Zee Media Bureau/Ritesh K Srivastava
New Delhi: While the allegations of corruption in judiciary made by ex-Supreme Court Justice Markandey Katju continues to raise the political temperature of the country, former prime Minister Dr Manmohan Singh on Tuesday broke his silence on the issue and said that he had nothing more to add since his colleague HR Bhardwaj had already spoken on the same.
"The then law minister HR Bhardwaj has explained everything. I have nothing more to add." Dr Manmohan Singh was quoted as telling a news channel.
The reaction from Dr Singh came after the ruling BJP asked the Congress party to clear the stand on the issue.
Press Council of India chairman Justice Markandey Katju had recently created a flutter by claiming that a District Judge in Tamil Nadu was elevated as an Additional Judge of the Madras High Court despite charges of corruption against him.
Katju had also alleged that former CJI RC Lahoti made a compromise by allowing the corrupt judge to continue despite the adverse Intelligence Bureau report against him. The matter related to the time when the Congress-led UPA government was in power and its ally the DMK, was in power in Tamil Nadu.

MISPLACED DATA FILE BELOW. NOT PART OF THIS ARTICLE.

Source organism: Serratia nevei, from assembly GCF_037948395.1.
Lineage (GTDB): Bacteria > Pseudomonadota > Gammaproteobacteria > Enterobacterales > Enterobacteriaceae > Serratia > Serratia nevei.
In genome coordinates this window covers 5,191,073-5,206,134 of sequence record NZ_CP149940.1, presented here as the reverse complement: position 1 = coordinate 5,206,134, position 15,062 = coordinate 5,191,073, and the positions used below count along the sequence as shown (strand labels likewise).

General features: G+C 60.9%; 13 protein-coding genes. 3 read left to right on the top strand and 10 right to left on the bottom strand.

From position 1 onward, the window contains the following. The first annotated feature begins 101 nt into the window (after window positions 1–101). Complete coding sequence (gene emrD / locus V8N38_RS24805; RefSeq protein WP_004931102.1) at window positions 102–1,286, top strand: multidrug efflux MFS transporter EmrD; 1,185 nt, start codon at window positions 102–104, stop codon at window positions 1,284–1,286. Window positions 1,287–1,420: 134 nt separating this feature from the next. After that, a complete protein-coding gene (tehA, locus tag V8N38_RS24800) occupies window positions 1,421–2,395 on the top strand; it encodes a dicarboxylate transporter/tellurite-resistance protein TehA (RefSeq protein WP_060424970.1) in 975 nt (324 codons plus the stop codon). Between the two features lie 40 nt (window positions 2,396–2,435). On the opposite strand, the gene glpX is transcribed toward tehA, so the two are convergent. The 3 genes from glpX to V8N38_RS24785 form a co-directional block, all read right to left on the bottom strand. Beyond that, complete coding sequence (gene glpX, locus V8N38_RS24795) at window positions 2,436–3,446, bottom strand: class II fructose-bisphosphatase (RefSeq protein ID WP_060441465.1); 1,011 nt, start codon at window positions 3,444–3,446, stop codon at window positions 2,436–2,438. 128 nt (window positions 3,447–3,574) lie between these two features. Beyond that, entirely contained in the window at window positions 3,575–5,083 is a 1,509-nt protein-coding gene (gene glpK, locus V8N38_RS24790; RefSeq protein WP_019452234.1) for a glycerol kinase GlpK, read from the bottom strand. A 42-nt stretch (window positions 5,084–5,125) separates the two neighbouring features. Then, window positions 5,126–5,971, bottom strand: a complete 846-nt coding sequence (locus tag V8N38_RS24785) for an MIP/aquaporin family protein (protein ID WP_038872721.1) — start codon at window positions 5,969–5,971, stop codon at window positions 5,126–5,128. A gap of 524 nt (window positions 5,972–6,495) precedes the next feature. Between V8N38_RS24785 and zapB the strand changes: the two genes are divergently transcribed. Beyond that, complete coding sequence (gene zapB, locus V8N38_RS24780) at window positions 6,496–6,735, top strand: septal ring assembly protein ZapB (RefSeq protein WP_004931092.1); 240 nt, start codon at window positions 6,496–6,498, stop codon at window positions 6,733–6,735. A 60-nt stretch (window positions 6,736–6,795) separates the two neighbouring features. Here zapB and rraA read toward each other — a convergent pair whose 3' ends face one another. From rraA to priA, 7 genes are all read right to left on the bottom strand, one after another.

"This is a glaring example of political interference in the appointment of judges," Katju said.
The Lok Sabha was again disrupted today due to uproar by AIADMK members over Katju`s allegations of corruption in judiciary while the government admitted that the incident had indeed taken place.
Katju had made this revelation in his blog posted on Sunday.
The AIADMK MPs charged their arch-rival DMK of interfering in the appointment of the high court judge when Katju was the chief justice of the Madras High Court in 2004 and sought to know who in the DMK had pressurised the then UPA government not to take action against the judge.
"In 2003, the collegium had certain reservations and had made some enquiries and decided that the case of this judge should not be taken up," Law Minister Ravi Shankar Prasad told the Lok Sabha amid a ruckus created on the issue by the AIADMK members.
Prasad said later during the UPA rule, a clarification was sought by the Prime Minister`s Office as to why the judge should not be recommended. "The collegium again said he should not have been recommended at all."
Later, the Law Ministry wrote a note to the collegium following which it said that his case can be considered for some extension, Prasad said.
The Law Minister, however, said the government was "quite keen" to appoint a National Judicial Commission for making such appointments to improve the system of judicial appointments.